Low blood sugar poses unaddressed threat to people with type 2 diabetes
WASHINGTON–New research from the Endocrine Society and Avalere Health finds that clinicians lack the resources to identify, assess and manage patients who are at a high risk of developing hypoglycemia, or episodes of dangerously low blood sugar.
The analysis was published in the Society's Journal of Clinical Endocrinology & Metabolism today. The study examined available resources for managing hypoglycemia and opportunities to incorporate better management strategies in clinical practice. Hypoglycemia is particularly common in adults who have type 2 diabetes and are 65 and older.
To develop the analysis, experts from the Society and Avalere Health conducted an environmental scan that examined clinical guidance documents, quality measures and their use in value-based purchasing programs, clinical tools and quality initiatives related to type 2 diabetes and hypoglycemia. The authors found more than 750 relevant scientific articles published in the last five years and examined 31 in detail.
The analysis suggests that efforts to prevent hypoglycemia should focus on helping primary care providers identify high-risk patients who would most benefit from individualized glycemic targets and educating at-risk patients about how to recognize and appropriately manage hypoglycemic events.
While some tools exist to help healthcare providers identify individuals at high risk of hypoglycemia, they are not in widespread use.
Severe hypoglycemia can cause seizures, loss of consciousness and death. One recent meta-analysis concluded that individuals who take insulin to treat type 2 diabetes experience an average of 23 mild or moderate events and one severe hypoglycemic episode in a year.
"While hypoglycemia is well recognized as a threat among people with type 1 diabetes and their healthcare providers, the danger it poses to people with type 2 diabetes is underappreciated," said the Society's Chief Professional & Clinical Affairs Officer Robert W. Lash, M.D., the first author of the analysis. "In the past two decades, healthcare providers and patients have made important strides to achieve improved blood glucose control to prevent or delay complications such as heart, eye and kidney disease. However, we need to be aware that emphasizing these lower blood glucose goals may unintentionally put individuals with type 2 diabetes at greater risk of hypoglycemia."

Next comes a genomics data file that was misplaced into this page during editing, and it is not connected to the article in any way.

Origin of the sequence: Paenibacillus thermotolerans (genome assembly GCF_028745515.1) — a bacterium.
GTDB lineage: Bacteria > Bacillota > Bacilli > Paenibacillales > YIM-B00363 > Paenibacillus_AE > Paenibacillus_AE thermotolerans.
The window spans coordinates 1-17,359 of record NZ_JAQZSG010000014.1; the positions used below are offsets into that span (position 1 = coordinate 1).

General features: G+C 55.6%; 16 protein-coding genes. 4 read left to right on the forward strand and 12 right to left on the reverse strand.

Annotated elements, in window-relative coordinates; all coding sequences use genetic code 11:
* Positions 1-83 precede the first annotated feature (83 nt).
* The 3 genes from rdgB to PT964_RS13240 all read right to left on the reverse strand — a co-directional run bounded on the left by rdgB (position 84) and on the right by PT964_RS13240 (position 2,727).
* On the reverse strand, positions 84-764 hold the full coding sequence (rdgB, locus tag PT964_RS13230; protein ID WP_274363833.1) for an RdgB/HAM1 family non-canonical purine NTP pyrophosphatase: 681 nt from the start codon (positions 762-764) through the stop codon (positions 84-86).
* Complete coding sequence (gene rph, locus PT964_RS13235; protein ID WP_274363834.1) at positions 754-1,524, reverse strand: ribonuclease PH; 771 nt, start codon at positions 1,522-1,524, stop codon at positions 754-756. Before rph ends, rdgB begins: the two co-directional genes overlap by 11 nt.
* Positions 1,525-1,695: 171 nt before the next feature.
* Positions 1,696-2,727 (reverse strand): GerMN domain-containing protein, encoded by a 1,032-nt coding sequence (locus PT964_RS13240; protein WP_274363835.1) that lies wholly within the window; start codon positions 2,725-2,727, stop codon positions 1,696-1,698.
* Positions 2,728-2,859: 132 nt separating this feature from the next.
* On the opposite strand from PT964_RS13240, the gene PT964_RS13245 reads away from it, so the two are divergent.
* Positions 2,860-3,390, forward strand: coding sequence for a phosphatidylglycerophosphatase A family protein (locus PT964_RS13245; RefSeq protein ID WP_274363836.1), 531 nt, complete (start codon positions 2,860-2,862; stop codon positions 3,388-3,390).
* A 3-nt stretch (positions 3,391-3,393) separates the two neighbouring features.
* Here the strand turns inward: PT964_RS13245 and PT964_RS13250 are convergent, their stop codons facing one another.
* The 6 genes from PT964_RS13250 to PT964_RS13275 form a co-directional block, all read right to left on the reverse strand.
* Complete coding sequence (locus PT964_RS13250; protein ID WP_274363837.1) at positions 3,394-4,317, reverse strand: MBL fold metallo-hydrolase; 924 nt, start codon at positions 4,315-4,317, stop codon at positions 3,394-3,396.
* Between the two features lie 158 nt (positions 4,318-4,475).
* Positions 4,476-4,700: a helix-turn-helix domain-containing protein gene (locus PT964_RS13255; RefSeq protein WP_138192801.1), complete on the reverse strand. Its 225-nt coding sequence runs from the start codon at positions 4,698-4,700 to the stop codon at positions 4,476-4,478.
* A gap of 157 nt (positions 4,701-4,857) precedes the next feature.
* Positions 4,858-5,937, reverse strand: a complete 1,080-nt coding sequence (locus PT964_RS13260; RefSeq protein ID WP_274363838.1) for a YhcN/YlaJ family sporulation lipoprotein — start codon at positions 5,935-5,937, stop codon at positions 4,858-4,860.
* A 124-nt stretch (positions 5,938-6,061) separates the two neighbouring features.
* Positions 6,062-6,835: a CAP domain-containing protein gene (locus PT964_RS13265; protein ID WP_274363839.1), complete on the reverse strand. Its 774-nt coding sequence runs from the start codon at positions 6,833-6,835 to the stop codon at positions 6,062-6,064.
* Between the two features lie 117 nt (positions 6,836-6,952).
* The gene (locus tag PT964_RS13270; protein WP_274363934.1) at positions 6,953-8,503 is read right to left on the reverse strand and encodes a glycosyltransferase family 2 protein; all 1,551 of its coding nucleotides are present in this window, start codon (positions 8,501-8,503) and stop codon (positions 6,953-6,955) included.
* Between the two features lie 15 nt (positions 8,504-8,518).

A study of Medicare beneficiaries conducted between 1999 and 2011, for instance, found that quality metrics encouraging increased adherence to a targeted blood glucose goal had successfully reduced hospital admission rates for hyperglycemia, or elevated blood glucose levels, but hospitalizations resulting from hypoglycemia rose during the same timeframe.
The environmental scan paves the way for the Society's Hypoglycemia Prevention Initiative to to improve outcomes in individuals with type 2 diabetes. The Initiative will include a pilot study to test ways to address the clinical care gaps identified in the analysis.
The Initiative's goals include identifying patients who are at high risk in a timely manner, supporting appropriate clinical interventions that can be administered in primary care providers' offices and clinics, and decreasing the frequency and severity of hypoglycemia episodes. The effort brings together various healthcare stakeholders including endocrinologists, primary care providers, health plans, diabetes educators, and individuals with type 2 diabetes.
"The current landscape clearly demonstrates the need to address hypoglycemia as a routine part of clinical care for individuals with type 2 diabetes," Lash said. "Now that we understand the full scope of the issue, the Society's Hypoglycemia Prevention Initiative is poised to develop needed support tools for clinicians and to raise awareness of the problem among both healthcare providers and people with diabetes."
Other authors of the study include Deborah O. Lucas and Judit Illes of Avalere Health in Washington, D.C.
The analysis, "Preventing Hypoglycemia in Type 2 Diabetes," will be published online, ahead of print.
Endocrinologists are at the core of solving the most pressing health problems of our time, from diabetes and obesity to infertility, bone health, and hormone-related cancers. The Endocrine Society is the world's oldest and largest organization of scientists devoted to hormone research and physicians who care for people with hormone-related conditions.
The Society has more than 18,000 members, including scientists, physicians, educators, nurses and students in 122 countries. To learn more about the Society and the field of endocrinology, visit our site at http://www.endocrine.org. Follow us on Twitter at @TheEndoSociety and @EndoMedia.
Jenni Glenn Gingery